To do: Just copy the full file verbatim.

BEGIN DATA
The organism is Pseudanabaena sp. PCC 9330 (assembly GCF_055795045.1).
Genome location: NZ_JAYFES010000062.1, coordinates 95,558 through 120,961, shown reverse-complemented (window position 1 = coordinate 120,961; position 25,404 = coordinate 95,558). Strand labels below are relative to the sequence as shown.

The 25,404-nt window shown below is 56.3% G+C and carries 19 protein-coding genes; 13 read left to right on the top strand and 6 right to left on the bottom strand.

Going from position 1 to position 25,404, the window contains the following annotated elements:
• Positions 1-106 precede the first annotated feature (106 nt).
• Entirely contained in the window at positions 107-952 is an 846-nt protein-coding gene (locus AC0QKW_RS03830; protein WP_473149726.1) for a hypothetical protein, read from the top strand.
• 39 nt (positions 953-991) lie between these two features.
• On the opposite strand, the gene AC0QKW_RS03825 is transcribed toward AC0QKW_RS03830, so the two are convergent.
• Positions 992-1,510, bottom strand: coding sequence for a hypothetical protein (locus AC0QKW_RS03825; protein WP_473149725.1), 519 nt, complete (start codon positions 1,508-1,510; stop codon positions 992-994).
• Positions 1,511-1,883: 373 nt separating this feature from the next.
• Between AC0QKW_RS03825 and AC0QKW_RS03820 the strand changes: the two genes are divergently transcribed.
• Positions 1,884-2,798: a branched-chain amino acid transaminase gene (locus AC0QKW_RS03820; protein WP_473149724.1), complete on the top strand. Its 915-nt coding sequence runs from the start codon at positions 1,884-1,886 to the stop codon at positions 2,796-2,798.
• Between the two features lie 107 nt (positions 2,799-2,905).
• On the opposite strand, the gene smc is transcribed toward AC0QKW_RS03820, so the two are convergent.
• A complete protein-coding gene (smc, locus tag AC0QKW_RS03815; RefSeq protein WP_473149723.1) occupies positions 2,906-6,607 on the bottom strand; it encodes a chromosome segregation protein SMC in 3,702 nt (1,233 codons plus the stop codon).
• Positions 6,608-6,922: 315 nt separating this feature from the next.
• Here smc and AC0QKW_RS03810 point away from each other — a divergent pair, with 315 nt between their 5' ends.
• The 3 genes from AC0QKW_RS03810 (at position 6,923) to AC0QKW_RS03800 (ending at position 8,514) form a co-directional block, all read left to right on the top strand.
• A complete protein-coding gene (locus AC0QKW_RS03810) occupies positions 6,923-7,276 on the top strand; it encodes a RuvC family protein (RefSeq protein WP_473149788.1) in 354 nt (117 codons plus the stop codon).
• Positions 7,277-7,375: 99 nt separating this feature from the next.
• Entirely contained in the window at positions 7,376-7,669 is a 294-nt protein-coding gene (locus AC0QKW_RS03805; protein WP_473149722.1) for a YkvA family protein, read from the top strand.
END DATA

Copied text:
The organism is Pseudanabaena sp. PCC 9330 (assembly GCF_055795045.1).
Genome location: NZ_JAYFES010000062.1, coordinates 95,558 through 120,961, shown reverse-complemented (window position 1 = coordinate 120,961; position 25,404 = coordinate 95,558). Strand labels below are relative to the sequence as shown.

The 25,404-nt window shown below is 56.3% G+C and carries 19 protein-coding genes; 13 read left to right on the top strand and 6 right to left on the bottom strand.

Going from position 1 to position 25,404, the window contains the following annotated elements:
• Positions 1-106 precede the first annotated feature (106 nt).
• Entirely contained in the window at positions 107-952 is an 846-nt protein-coding gene (locus AC0QKW_RS03830; protein WP_473149726.1) for a hypothetical protein, read from the top strand.
• 39 nt (positions 953-991) lie between these two features.
• On the opposite strand, the gene AC0QKW_RS03825 is transcribed toward AC0QKW_RS03830, so the two are convergent.
• Positions 992-1,510, bottom strand: coding sequence for a hypothetical protein (locus AC0QKW_RS03825; protein WP_473149725.1), 519 nt, complete (start codon positions 1,508-1,510; stop codon positions 992-994).
• Positions 1,511-1,883: 373 nt separating this feature from the next.
• Between AC0QKW_RS03825 and AC0QKW_RS03820 the strand changes: the two genes are divergently transcribed.
• Positions 1,884-2,798: a branched-chain amino acid transaminase gene (locus AC0QKW_RS03820; protein WP_473149724.1), complete on the top strand. Its 915-nt coding sequence runs from the start codon at positions 1,884-1,886 to the stop codon at positions 2,796-2,798.
• Between the two features lie 107 nt (positions 2,799-2,905).
• On the opposite strand, the gene smc is transcribed toward AC0QKW_RS03820, so the two are convergent.
• A complete protein-coding gene (smc, locus tag AC0QKW_RS03815; RefSeq protein WP_473149723.1) occupies positions 2,906-6,607 on the bottom strand; it encodes a chromosome segregation protein SMC in 3,702 nt (1,233 codons plus the stop codon).
• Positions 6,608-6,922: 315 nt separating this feature from the next.
• Here smc and AC0QKW_RS03810 point away from each other — a divergent pair, with 315 nt between their 5' ends.
• The 3 genes from AC0QKW_RS03810 (at position 6,923) to AC0QKW_RS03800 (ending at position 8,514) form a co-directional block, all read left to right on the top strand.
• A complete protein-coding gene (locus AC0QKW_RS03810) occupies positions 6,923-7,276 on the top strand; it encodes a RuvC family protein (RefSeq protein WP_473149788.1) in 354 nt (117 codons plus the stop codon).
• Positions 7,277-7,375: 99 nt separating this feature from the next.
• Entirely contained in the window at positions 7,376-7,669 is a 294-nt protein-coding gene (locus AC0QKW_RS03805; protein WP_473149722.1) for a YkvA family protein, read from the top strand.